A diagnostic that uses a blood test for toddlers to assess if they are at risk for developing autism spectrum disorder has raised $2 million from the Laboratory Corporation of America Holdings (NYSE: LH).
Massachusetts-based SynapDX‘s The blood test assesses differences in RNA gene expression to distinguish between children at a higher risk for autism and those who are not. The idea is that each disease carries its own thumbprint that can be revealed in the blood.
Stan Lapidus, SynapDx CEO, told MedCity News in December that the test would be administered to children as young as three years old compared with the norm of 4.5 years old. He emphasized that it’s not a broad screening tool, and would be used for children exhibiting symptoms such as avoiding eye contact and are nonverbal.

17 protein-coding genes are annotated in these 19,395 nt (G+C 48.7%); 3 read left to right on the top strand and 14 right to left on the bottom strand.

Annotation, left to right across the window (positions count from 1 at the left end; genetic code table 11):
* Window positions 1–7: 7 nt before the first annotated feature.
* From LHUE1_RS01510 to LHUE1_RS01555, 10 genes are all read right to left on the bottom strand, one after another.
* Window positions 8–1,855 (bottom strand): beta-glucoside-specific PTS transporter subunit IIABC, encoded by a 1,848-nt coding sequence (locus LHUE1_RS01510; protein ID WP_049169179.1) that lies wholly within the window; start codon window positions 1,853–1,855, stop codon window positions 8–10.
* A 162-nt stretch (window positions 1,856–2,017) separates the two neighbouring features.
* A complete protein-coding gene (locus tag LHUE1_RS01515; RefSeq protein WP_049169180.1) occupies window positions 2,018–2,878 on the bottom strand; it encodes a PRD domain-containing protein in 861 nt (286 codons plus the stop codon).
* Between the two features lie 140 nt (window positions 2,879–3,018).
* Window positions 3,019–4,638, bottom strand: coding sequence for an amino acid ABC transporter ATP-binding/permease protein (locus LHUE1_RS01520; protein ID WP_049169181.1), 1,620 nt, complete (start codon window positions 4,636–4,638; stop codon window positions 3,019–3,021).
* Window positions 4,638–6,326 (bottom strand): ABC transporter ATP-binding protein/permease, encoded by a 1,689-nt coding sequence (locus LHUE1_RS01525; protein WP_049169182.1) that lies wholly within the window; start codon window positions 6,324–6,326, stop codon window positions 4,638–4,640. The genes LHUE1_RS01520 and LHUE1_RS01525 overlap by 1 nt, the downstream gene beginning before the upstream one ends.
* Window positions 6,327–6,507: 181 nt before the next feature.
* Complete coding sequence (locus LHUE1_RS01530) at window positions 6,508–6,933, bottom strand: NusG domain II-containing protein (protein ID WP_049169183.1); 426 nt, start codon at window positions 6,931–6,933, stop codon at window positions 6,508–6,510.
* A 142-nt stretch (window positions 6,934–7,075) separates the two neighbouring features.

At that time the company raised $6 million in a financing round led by North Bridge Venture Partners and General Catalyst Partners. It has also received investment from Bain Capital Ventures. The investment would go towards funding pivotal studies. A study of 600 children to validate performance characteristics in children at risk for ASD is set to start this year.
The technology behind the diagnostic was initially proposed by Valerie Hu in 2006, a professor at George Washington University Medical Center focusing on biochemistry and molecular medicine and was subsequently licensed from Boston Children’s Hospital.
The diagnostic is part of the growing field of personalized medicine that can evaluate DNA to determine a person’s likelihood for developing certain conditions. In addition to autism, companies have been developing diagnostics that read gene signatures to identify the risk of a breast cancer relapse to the risk of pregnant women delivering prematurely to Alzheimer’s and Parkinson’s Disease.
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